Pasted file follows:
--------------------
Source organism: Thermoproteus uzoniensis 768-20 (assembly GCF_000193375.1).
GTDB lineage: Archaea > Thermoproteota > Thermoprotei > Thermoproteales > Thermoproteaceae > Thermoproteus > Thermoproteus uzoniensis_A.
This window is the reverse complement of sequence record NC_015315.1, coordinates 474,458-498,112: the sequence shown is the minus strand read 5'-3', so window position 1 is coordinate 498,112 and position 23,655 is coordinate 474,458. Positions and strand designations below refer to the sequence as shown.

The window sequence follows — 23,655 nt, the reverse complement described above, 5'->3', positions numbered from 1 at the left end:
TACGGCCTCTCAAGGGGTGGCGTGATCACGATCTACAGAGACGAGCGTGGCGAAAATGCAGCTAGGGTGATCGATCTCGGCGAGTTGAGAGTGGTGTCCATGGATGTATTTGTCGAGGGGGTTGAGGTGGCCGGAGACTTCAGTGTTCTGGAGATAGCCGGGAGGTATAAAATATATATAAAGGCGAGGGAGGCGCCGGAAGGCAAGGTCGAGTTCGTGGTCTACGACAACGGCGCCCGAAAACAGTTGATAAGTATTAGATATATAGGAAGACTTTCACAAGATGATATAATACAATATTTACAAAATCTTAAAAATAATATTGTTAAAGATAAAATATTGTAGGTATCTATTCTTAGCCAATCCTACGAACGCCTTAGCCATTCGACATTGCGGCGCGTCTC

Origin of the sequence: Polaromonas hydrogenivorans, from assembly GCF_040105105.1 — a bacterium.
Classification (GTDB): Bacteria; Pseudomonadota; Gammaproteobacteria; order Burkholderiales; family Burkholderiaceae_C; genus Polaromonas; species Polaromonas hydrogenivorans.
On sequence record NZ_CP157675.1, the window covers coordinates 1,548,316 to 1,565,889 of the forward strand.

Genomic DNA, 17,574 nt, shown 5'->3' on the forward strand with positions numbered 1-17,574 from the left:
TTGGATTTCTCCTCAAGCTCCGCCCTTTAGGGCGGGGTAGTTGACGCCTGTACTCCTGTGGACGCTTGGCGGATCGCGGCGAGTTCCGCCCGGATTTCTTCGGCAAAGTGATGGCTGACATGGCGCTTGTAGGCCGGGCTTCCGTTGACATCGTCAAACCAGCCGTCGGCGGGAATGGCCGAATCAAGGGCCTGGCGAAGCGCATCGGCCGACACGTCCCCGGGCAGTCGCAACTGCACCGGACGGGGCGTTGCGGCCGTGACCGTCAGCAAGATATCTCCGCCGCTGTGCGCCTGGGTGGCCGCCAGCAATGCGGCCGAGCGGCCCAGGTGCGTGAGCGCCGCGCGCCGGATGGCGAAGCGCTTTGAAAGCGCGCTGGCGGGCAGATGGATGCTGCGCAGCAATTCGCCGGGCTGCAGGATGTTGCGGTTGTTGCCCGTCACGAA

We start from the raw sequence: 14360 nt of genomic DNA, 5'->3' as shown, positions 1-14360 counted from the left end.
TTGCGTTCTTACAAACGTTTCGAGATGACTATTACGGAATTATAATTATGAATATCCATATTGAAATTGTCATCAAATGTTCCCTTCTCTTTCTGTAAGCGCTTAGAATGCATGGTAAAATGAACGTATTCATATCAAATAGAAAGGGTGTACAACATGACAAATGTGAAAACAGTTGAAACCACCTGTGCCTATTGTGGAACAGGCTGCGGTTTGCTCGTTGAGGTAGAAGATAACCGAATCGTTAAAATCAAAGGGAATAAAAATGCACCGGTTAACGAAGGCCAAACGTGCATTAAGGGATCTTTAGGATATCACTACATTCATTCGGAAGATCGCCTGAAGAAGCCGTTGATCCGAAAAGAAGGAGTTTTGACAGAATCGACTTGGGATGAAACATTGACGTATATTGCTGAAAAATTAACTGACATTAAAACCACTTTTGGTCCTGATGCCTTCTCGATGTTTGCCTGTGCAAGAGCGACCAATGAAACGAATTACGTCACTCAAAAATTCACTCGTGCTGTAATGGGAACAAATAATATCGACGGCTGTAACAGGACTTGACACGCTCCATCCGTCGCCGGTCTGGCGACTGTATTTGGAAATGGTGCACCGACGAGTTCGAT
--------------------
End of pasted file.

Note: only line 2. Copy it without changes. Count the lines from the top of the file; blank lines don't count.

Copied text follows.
GTDB lineage: Archaea > Thermoproteota > Thermoprotei > Thermoproteales > Thermoproteaceae > Thermoproteus > Thermoproteus uzoniensis_A.